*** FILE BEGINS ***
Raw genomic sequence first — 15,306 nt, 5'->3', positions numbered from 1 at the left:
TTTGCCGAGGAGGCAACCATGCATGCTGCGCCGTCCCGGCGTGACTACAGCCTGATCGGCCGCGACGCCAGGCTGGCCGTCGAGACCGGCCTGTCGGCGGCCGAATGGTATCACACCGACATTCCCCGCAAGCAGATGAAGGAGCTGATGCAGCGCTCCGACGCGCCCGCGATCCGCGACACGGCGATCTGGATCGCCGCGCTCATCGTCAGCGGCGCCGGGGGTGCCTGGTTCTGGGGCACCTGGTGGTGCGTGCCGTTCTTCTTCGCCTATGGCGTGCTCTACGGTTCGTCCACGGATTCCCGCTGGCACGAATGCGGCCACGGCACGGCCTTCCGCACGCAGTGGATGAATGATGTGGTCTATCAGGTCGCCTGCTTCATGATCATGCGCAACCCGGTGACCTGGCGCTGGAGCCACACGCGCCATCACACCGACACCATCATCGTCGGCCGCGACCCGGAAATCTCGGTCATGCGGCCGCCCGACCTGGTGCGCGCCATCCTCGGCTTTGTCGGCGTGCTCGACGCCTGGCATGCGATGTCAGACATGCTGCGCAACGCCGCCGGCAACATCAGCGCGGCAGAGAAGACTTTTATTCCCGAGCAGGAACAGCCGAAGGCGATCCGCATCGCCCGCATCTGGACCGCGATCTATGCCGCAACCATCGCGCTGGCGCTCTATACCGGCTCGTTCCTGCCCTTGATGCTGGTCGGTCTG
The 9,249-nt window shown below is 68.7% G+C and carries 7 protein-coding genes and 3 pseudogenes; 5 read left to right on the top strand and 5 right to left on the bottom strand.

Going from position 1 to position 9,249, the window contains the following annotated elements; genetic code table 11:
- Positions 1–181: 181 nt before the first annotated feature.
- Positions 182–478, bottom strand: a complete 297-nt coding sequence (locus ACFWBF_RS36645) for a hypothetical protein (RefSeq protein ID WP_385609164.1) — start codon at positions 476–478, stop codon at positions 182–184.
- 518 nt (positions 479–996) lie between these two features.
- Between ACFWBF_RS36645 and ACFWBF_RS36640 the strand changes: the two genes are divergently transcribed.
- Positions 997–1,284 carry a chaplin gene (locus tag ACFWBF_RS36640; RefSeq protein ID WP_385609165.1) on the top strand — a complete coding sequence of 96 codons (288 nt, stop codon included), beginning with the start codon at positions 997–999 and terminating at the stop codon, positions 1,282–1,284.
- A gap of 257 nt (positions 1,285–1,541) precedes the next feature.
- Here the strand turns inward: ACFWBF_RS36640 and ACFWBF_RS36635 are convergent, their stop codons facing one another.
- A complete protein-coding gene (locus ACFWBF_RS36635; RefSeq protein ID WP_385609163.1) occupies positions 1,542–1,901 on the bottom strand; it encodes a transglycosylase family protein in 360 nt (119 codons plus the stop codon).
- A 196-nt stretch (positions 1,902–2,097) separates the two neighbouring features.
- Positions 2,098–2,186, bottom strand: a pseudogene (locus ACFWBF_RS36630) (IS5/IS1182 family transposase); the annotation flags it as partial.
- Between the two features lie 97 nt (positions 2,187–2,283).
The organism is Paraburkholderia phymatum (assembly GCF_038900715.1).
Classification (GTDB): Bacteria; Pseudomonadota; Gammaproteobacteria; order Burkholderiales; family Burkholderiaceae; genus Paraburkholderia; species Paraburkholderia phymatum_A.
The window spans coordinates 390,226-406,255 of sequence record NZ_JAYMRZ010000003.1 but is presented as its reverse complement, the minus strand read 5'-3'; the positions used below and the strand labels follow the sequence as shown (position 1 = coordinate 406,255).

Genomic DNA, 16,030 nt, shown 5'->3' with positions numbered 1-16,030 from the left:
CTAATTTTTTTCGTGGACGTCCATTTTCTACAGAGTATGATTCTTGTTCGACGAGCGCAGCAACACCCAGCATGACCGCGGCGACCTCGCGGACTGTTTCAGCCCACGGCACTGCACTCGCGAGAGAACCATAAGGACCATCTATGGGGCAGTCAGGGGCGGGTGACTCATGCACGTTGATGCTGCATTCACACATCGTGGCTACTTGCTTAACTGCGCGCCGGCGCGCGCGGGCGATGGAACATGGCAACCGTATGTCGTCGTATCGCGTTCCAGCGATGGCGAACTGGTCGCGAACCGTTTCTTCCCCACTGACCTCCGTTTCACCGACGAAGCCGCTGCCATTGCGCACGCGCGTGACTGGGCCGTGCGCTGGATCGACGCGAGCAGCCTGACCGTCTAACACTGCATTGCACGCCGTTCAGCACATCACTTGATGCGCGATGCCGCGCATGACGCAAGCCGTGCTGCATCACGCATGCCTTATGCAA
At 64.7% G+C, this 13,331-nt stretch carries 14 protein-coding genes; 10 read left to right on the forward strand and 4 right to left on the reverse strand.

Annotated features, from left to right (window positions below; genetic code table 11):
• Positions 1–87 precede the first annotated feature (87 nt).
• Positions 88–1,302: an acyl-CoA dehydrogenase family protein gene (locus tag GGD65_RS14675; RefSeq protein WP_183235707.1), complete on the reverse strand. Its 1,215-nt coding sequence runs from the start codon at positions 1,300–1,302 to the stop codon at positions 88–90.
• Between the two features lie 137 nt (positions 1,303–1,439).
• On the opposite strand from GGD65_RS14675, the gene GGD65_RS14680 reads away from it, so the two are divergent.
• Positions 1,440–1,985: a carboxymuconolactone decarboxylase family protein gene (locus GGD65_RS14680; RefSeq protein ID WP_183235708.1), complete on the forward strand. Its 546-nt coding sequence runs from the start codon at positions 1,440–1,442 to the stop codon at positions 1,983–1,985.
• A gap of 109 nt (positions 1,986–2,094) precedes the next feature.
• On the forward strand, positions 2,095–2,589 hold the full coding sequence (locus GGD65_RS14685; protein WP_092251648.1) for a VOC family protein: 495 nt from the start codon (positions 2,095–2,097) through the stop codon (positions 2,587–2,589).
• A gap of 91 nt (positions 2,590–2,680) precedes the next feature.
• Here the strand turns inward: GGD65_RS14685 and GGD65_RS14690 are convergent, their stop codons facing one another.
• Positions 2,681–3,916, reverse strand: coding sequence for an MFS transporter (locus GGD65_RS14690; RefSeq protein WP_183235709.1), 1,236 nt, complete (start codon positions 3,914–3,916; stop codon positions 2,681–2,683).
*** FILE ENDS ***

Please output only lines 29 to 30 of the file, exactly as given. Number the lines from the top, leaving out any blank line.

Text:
• On the forward strand, positions 2,095–2,589 hold the full coding sequence (locus GGD65_RS14685; protein WP_092251648.1) for a VOC family protein: 495 nt from the start codon (positions 2,095–2,097) through the stop codon (positions 2,587–2,589).
• A gap of 91 nt (positions 2,590–2,680) precedes the next feature.